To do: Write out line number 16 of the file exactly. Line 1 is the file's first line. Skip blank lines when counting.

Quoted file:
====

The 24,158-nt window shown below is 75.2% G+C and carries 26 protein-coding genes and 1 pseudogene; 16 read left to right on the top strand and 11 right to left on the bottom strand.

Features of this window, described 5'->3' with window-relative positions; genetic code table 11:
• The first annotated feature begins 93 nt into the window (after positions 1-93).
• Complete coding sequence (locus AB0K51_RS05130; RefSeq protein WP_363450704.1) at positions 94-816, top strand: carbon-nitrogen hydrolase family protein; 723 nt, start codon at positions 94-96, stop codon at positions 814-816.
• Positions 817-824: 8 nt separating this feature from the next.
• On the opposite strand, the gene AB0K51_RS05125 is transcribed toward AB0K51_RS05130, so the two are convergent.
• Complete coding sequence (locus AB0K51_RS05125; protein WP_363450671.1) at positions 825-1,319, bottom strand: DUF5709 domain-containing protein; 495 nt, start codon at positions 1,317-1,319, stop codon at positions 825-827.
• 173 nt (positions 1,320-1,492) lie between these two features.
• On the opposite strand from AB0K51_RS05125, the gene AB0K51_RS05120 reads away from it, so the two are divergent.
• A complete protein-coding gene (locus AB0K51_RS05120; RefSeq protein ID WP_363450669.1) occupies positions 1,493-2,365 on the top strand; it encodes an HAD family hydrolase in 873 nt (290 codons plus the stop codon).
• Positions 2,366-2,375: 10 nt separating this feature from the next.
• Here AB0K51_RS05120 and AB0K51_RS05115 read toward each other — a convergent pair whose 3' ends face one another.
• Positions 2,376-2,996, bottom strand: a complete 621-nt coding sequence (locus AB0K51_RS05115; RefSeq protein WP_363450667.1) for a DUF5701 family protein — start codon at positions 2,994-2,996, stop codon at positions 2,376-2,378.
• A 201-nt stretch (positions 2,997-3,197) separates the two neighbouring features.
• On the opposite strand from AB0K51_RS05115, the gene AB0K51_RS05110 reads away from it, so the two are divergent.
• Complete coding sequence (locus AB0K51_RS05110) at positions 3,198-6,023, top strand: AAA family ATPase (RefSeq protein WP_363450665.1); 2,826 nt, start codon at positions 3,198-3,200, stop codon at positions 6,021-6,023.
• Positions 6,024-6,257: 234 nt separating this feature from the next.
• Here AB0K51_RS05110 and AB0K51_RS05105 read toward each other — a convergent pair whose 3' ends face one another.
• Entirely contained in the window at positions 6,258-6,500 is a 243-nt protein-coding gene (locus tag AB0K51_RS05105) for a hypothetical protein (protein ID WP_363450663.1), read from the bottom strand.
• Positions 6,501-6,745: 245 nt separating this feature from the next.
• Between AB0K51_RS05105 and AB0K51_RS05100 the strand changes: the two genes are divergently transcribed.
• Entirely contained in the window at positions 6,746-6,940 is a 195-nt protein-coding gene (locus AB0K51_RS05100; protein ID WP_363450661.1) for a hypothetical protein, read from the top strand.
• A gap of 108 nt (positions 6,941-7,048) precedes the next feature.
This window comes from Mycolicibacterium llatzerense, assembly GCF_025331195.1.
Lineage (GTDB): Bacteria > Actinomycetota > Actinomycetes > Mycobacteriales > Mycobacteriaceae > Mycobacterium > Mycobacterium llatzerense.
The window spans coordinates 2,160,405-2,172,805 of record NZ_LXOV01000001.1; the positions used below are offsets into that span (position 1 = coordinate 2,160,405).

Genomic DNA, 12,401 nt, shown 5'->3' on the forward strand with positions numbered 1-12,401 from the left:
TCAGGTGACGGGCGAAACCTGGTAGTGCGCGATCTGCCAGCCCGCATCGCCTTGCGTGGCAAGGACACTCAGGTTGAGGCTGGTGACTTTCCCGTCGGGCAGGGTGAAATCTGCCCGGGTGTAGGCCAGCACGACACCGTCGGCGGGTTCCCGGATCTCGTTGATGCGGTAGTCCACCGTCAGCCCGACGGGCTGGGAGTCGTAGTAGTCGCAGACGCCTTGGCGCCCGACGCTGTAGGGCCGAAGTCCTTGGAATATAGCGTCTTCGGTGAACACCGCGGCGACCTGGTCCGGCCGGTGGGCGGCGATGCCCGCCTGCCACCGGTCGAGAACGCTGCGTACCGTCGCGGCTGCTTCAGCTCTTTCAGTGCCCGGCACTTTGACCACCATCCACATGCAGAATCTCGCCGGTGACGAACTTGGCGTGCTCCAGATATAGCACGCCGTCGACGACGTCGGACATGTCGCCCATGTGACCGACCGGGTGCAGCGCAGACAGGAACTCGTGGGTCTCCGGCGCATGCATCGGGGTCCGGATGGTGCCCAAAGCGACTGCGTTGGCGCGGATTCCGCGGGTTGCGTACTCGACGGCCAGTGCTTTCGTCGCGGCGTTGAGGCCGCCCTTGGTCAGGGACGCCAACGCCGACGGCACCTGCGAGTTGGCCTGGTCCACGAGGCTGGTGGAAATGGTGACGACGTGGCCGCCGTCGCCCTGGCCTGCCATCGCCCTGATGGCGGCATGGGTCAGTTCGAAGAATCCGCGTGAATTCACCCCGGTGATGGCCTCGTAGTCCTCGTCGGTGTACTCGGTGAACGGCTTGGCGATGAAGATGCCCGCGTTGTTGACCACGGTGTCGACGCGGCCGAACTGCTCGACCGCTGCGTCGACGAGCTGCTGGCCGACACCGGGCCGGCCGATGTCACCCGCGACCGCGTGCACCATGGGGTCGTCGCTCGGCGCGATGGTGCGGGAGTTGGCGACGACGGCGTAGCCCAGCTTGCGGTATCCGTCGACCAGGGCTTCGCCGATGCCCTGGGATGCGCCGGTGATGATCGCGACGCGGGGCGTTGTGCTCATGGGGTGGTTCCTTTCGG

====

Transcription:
• Complete coding sequence (locus AB0K51_RS05110) at positions 3,198-6,023, top strand: AAA family ATPase (RefSeq protein WP_363450665.1); 2,826 nt, start codon at positions 3,198-3,200, stop codon at positions 6,021-6,023.